Integral to Dominican culture during the era depicted in the novel is the Dominican Diaspora, which refers to the large-scale immigration of a nation to a different country or countries. In the case of the Dominican Diaspora the effect of Trujillo's dictatorship and regime caused citizens to leave the Dominican Republic if they feared for their lives or their futures. Díaz explores this theme of being an outsider through nearly all of his characters as they struggle to understand their identities. Díaz also depicts classism and racism in Dominican culture through characters who judge people's places in society by the color of their skin or their status in society. He also explores tension between Haitians and Dominicans in the Dominican Republic, since Haiti is its neighboring country. This tension mirrors the theme of displacement and identity, since many of the Haitians depicted in the novel are outsiders who are trying to make lives for themselves in the Dominican Republic. Díaz's close examination of the effects of Dominican culture and diaspora on the novel's characters highlights the close role both play on shaping the ways in which people see themselves and others.

Science Fiction and Fantasy

The genre of science fiction plays a large role throughout the novel, from the main character's obsession with it to the supernatural elements woven into the story of the novel itself. The novel even opens with an epigraph from the Fantastic Four comic series, alongside a poem by the Dominican poet Derek Walcott. The juxtaposition of these two epigraphs sets the foreground that both of these influences—the fantasy genre and Dominican culture—share in equal measure in the novel. The family in the novel also believes their bad luck is the result of a fukú—the Dominican term for a curse—placed on them by the dictator Trujillo, who is depicted as a villain with supernatural abilities. The narrator of the novel, Yunior, often drops in references to famous science fiction novels and movies, likening certain people and situations to characters from The Lord of the Rings or The Twilight Zone. Díaz's references also highlight the influence of American culture on his Dominican-American characters, showing the way these cross-cultural influences help shape their identities and the ways in which they view the world.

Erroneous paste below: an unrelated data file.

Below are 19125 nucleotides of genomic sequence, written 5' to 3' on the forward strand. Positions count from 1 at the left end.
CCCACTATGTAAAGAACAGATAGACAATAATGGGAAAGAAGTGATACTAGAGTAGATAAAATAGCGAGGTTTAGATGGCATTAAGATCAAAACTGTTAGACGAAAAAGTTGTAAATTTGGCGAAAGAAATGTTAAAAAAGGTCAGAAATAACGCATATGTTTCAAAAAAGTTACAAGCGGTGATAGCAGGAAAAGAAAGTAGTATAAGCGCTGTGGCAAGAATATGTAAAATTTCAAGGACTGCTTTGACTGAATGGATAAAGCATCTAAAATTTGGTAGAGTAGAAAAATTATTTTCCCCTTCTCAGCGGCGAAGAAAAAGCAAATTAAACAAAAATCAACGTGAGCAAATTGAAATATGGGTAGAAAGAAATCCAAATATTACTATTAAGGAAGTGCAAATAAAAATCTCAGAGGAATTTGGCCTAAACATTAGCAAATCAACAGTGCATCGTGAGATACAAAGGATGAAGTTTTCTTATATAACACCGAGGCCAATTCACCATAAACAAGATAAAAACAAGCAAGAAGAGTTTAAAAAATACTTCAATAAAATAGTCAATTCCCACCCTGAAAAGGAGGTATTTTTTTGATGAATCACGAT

By weaving in these references and elements, Díaz also places the novel at times within the genre of fantasy, likening characters to superheroes and villains and embedding fantastical elements, such as curses and visions. Díaz uses science fiction and fantasy references as allegories in order to illuminate the ways in which historical facts can be viewed through the lens of fantastical genres, emphasizing qualities such as good and evil. In science fiction and fantasy, heroes and villains take on supernatural or otherworldly qualities, aspects the narrator often ascribes to certain characters or influences in the novel itself. The main character, Oscar, finds escape from the cruelties of his life in reading science fiction and fantasy, and in writing it himself. In many ways, his love of science fiction and fantasy is the way Oscar defines himself. He describes himself at one point with: "You want to know what being an X-man feels like? Just be a smart bookish boy of color in a contemporary U.S. ghetto. Like having bat wings or a pair of tentacles growing out of your chest." In this light, Díaz highlights the way in which literature can function as escape as well as a way in which one can identify with characters in order to understand oneself better.